„It must be a woman“

Researchers from the University of Tübingen present fragments of a new female figurine from Hohle Fels Cave at the Urgeschichtlichen Museum Blaubeuren

Archaeologists, Prof. Nicholas Conard and his team member Maria Malina, present the discovery of two fragments of a new female figurine in today‘s edition of the journal: Archäologische Ausgrabungen Baden-Württemberg. The figurine shows similarities with the well-known Venus from Hohle Fels that Prof. Conard published in 2009.

The two pieces of carved mammoth ivory fit together to form a find with dimensions of 23 x 22 x 13 mm. The find does not appear to be part of a depiction of an animal or lionman, both frequent motifs from the caves of the Swabian Jura of southwestern Germany. Instead, the find shows strong affinities with the only other female figurine known from the region. The find will be exhibited as part of a small research exhibit at the Museum of Prehistory in Blaubeuren.

The female depictions from Hohle Fels date to 40,000 years ago are the oldest depictions of humans thus far recovered. While the new find is modest compared to the “Venus of Hohle Fels”, its form and the engravings on the surface show strong similarities with the more complete Venus. The new fragment, which represents a breast and part of the stomach, comes from a sculpture that appears to be slightly larger than the ca. 6 cm high discovery from 2008. Both female figurines come from the Aurignacian period during which modern humans rapidly spread across Europe, displacing the indigenous Neanderthals.

Prof. Conard remarks:” The new discovery indicates that the female depictions are not as rare in the Aurignacian as previously thought, and that concerns about human sexuality, reproduction and fertility in general have a very long and rich history dating to the Ice Age.”

Prof. Conard’s team has excavated at Hohle Fels over each of the last 19 years, and it is this long-term commitment that has over and over again paid off, to make Hohle Fels one of the best known Paleolithic sites worldwide.


Nicholas J. Conard, Maria Malina: Eine mögliche Frauenfigurine vom Hohle Fels und Neues zur Höhlennutzung im Mittel- und Jungpaläolithikum. Archäologische Ausgrabungen in Baden-Württemberg, pp. 54-59, 22 July 2015.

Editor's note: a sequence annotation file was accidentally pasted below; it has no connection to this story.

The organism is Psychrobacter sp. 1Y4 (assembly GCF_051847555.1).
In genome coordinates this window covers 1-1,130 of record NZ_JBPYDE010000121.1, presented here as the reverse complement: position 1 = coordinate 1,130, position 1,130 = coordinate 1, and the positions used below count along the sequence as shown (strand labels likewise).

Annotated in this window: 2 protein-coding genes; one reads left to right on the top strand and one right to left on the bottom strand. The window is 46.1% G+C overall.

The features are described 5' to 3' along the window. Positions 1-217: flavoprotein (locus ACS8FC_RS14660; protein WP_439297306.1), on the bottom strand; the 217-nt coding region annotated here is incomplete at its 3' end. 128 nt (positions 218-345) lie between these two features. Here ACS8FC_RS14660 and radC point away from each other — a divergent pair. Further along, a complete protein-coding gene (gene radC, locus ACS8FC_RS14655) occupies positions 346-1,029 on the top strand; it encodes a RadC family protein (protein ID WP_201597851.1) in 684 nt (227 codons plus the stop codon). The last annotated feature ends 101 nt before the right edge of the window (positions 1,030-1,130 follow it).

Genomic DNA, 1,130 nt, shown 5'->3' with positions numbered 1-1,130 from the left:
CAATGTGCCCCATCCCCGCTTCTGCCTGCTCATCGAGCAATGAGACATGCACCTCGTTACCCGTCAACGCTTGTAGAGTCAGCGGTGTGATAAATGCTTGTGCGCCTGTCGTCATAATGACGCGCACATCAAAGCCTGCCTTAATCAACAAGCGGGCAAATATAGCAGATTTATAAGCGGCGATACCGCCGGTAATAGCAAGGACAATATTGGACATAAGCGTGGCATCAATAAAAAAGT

Prof. Dr. Nicholas Conard
University of Tübingen – Early Prehistory and Quaternary Ecology
Scientific Director of Urgeschichtliches Museum Blaubeuren
Phone +49 7071 29-72416
<link mail ein fenster zum versenden der>nicholas.conard[at]uni-tuebingen.de

Dr. Stefanie Kölbl
Managing Director of Urgeschichtliches Museum Blaubeuren
Telefon +49 7344 9669-911
<link mail ein fenster zum versenden der>koelbl[at]urmu.de

<link file:234413 _blank download file><link file:234418 _blank download file>

Two views of the fragments of a female figurine from Hohle Fels in southwestern Germany dating to the Aurignacian period roughly 40,000 years ago. Photos: J. Lipták/University of Tübingen

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The original “Venus from Hohle Fels“discovered in 2008. Photo: H. Jensen/University of Tübingen

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1) The carved and engraved mammoth ivory fragments from Hohle Fels Cave. 2) Reconstruction of how the new finds fit in relation to the female figurine from 2008. Figure: M. Malina/University of Tübingen

<link file:234416 _blank download file>Photo of the excavations at Hohle Fels Cave in 2008. The red arrow shows the location of the female figurine from 2008, and the two green stars show where the two new finds were discovered. Photo: M. Malina/ University of Tübingen
<link file:234414 _blank download file>Stratigraphic profiles near where the new fragments were found; locations of the finds are marked with green stars. The blue ages are from radiocarbon measurements on bones. Figure: M. Malina/ University of Tübingen
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